Clearly I am very fond of Bullitt, including the nice scene where Bullitt/McQueen goes shopping for groceries in a small corner shop, but I am also interested by the history behind the production of it, and its transitional place in Hollywood cinema. It was made just as what is frequently, and often confusingly, labelled "New Hollywood" is said to have begun, although Bullitt is rarely spoken off in relation to films such as Bonnie and Clyde (Arthur Penn 1967) or The Graduate (Mike Nichols 1967). But it is as interesting (and as a film better) as those two, and several others. It was also made the same year as Madigan (Don Siegel 1968), with which it has some similarities but also important differences.

Jacqueline Bisset with McQueen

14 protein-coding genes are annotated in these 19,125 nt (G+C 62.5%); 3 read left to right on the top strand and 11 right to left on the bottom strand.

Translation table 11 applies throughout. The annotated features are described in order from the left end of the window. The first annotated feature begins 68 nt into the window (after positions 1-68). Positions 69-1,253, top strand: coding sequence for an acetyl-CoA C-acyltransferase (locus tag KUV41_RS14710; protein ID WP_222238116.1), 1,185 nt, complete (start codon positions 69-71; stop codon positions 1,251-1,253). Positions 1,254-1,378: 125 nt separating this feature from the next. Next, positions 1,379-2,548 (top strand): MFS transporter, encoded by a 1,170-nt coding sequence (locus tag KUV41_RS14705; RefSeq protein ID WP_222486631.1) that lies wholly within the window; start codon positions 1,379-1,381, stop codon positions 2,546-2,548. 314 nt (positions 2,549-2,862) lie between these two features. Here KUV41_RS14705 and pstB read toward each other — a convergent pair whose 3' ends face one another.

Steve McQueen had just started his own production company, Solar Productions, with Robert E. Relyea, and, with Solar having cut a deal with Warner Bros.-Seven Arts, McQueen had almost full control over the making of Bullitt. Its producer was Philip D'Antoni, whose focus was also on gritty naturalism, but McQueen had the script, hired the writers, oversaw the casting and hired the director, and made sure everything stayed true to how he envisioned the film. But he and the director, Yates, seem to have had the same idea, of making it as true to life as possible. McQueen wanted Yates after having seen his film from 1967, Robbery, and Bullitt would be Yates's first American film. The films are not particularly similar except for the emphasis on real locations and as little exposition as possible. But what seems to primarily have caught McQueen's interest was the car chase that opens Robbery, through the streets of London. A car chase is also what Bullitt is most famous for, here on the streets of San Francisco. The emphasis is again on naturalism, with McQueen partly driving himself and instead of music there is only the sounds of engines and tyres. It is a powerful effect, and it gives the chase a peculiar feeling. The shooting of it keeps the cars in their context, so you are very aware of where they are in relation to each other, to other cars, other buildings and in San Francisco. It is the opposite of car chases in for example The Bourne Supremacy (Paul Greengrass 2004) in which everything is fragmented and dislocational.